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Why choose English law in commercial contracts?
2nd Sep 2020
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Why choose English law in commercial contracts? - Linkilaw Solicitors
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Pressure to seal the deal quickly often means that the review of legal documentation is focused predominantly on commercial terms while what is generally viewed as “boilerplate” provisions get little to no attention. The governing law clause is a perfect example of a contractual provision that gets overlooked during the negotiation stage but gains importance in case of a dispute as it determines the law of which country would govern the interpretation of your contractual provisions. Below we discuss the benefits of choosing English law to govern your commercial contract.

High degree of certainty and predictability

The global use of the English language in business transactions coupled with the fact that English common law was one of the most influential British exports has made English law the market standard for many industries. It is widely used in finance, insurance, shipping and maritime, and more recently has become a popular choice for fintech and artificial intelligence businesses.

As a result of this long-standing tradition of selecting English law for commercial transactions, English courts have developed an unrivalled experience in hearing commercial disputes across industries and sectors. The volume of disputes reviewed by English courts have created a well-developed body of case law offering the parties a clearer understanding as to how their agreement is interpreted, however specialised or nuanced the legal issue is. The choice of English law, as compared to other legal frameworks, provides a high degree of certainty and predictability to opponents in court.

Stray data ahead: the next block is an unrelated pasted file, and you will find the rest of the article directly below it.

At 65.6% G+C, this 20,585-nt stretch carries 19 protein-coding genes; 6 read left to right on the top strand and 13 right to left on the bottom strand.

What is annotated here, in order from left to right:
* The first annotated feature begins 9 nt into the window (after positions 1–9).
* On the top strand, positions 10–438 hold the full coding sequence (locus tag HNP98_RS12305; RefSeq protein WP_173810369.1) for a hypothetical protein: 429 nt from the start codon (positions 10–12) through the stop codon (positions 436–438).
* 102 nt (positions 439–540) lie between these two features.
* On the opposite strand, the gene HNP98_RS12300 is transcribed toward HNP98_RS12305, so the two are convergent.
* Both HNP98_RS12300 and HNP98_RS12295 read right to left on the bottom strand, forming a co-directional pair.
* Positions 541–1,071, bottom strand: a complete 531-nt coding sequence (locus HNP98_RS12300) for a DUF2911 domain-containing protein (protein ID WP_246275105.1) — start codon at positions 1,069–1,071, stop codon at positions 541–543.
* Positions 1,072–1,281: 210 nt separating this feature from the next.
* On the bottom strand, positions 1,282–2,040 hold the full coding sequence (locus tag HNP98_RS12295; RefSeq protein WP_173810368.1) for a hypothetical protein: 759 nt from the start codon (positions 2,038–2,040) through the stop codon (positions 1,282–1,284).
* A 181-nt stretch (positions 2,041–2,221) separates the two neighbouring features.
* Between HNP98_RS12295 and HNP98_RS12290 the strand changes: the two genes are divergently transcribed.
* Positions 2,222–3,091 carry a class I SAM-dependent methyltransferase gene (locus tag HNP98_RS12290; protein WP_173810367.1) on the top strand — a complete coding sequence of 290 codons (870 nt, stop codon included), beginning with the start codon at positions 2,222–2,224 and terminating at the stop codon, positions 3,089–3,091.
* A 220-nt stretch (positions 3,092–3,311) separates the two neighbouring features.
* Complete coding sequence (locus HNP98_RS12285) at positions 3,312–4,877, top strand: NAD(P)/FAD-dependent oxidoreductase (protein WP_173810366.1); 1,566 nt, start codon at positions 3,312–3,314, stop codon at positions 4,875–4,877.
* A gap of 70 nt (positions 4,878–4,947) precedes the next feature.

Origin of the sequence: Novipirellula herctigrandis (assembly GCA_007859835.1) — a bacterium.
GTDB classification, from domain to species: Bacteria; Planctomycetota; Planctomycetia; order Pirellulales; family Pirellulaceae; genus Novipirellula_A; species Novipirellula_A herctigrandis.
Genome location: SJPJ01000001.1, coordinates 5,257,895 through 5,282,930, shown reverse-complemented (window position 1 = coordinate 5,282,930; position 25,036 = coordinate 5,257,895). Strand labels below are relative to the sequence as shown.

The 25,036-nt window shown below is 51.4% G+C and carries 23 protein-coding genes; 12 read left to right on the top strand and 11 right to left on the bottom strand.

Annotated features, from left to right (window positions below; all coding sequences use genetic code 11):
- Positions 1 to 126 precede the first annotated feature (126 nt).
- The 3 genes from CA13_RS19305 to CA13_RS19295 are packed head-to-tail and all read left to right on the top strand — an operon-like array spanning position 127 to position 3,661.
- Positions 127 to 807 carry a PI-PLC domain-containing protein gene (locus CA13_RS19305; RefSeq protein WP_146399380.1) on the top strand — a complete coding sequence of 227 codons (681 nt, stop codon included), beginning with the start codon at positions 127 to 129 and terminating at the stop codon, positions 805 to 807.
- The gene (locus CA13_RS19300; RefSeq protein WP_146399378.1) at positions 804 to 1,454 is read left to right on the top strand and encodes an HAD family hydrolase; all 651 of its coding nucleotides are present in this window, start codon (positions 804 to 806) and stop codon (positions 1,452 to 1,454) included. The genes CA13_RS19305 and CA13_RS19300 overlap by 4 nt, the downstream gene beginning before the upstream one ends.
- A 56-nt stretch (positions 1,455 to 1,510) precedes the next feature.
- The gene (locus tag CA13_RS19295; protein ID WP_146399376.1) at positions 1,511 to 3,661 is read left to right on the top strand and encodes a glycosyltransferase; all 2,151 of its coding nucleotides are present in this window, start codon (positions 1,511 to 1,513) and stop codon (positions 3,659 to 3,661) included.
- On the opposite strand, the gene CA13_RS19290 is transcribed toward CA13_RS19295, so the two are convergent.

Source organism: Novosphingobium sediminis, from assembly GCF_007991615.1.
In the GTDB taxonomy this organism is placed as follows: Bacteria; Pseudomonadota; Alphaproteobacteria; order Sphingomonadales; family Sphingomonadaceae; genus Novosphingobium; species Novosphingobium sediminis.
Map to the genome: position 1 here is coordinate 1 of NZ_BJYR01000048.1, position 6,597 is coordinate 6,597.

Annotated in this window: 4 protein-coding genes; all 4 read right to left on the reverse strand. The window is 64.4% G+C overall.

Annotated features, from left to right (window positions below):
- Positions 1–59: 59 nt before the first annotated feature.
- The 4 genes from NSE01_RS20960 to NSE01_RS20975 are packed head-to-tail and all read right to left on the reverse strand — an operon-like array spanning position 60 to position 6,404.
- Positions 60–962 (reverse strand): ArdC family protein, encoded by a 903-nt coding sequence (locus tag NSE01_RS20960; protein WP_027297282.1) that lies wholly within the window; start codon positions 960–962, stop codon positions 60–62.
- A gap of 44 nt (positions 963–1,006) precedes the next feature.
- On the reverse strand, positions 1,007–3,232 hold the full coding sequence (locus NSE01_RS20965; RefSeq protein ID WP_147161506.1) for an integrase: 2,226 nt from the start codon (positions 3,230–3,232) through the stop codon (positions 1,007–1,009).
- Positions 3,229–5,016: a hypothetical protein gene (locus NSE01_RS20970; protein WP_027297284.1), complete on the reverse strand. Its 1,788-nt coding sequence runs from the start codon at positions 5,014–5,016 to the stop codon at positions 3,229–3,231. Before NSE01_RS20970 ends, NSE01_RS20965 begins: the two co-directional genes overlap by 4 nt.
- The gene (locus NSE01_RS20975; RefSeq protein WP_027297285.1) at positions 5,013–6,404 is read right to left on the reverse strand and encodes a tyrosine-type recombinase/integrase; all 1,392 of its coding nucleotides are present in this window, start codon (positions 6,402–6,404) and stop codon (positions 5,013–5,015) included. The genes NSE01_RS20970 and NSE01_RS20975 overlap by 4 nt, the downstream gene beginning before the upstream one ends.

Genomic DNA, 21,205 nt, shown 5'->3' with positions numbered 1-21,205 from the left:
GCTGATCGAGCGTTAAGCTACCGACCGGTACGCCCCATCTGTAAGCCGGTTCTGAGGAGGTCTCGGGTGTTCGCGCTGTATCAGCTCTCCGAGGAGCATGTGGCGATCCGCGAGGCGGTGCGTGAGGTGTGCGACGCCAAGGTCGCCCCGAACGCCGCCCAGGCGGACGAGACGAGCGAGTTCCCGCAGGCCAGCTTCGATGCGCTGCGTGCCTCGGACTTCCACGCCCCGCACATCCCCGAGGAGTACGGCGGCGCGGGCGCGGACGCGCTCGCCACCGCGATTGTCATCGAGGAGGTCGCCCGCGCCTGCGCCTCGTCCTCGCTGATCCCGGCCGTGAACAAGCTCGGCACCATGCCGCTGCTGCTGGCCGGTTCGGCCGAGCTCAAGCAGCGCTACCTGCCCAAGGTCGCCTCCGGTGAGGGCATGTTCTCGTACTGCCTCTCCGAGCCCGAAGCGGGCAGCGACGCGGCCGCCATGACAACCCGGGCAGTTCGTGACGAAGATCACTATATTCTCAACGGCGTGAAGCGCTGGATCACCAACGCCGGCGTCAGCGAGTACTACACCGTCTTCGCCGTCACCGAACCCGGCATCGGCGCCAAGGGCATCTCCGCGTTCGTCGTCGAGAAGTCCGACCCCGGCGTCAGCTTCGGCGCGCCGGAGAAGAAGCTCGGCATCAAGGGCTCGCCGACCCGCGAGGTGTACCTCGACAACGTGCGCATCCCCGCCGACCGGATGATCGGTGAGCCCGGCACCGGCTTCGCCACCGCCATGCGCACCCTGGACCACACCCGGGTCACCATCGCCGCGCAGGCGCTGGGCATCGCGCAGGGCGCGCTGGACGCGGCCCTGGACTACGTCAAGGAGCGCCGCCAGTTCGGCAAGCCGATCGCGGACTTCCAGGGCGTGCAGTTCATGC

English law is pro-business

One of the core pro-business characteristics of English law is the legal principle of contractual autonomy, meaning that, except in very limited circumstances, English law will not imply or introduce terms into commercial contracts. In other words, English law honours contractual “bargains” and generally gives effect to acceleration clauses, market disclaimers and non-reliance language where sophisticated parties are involved.

Importantly, English law does not imply an overarching duty of good faith. While the implied good faith obligation has its own advantages and prompts the parties to observe moral and ethical behavioural standards, it creates uncertainty as to the expected standard of behaviour, especially in the context of cross-border transactions, where cultural differences play a role.

In reference to other jurisdictions, good faith creates an obligation for parties to inform each other of the important points that could not be discovered by another party and to apply diligence in the performance of contractual obligations. Contracting parties must observe good faith in both negotiation and performance of contracts under, for example, the German Civil Code. Despite a wealth of case law on the subject, there is no established definition of “good faith” under German contract law which leaves room for uncertainty.

Flexibility of common law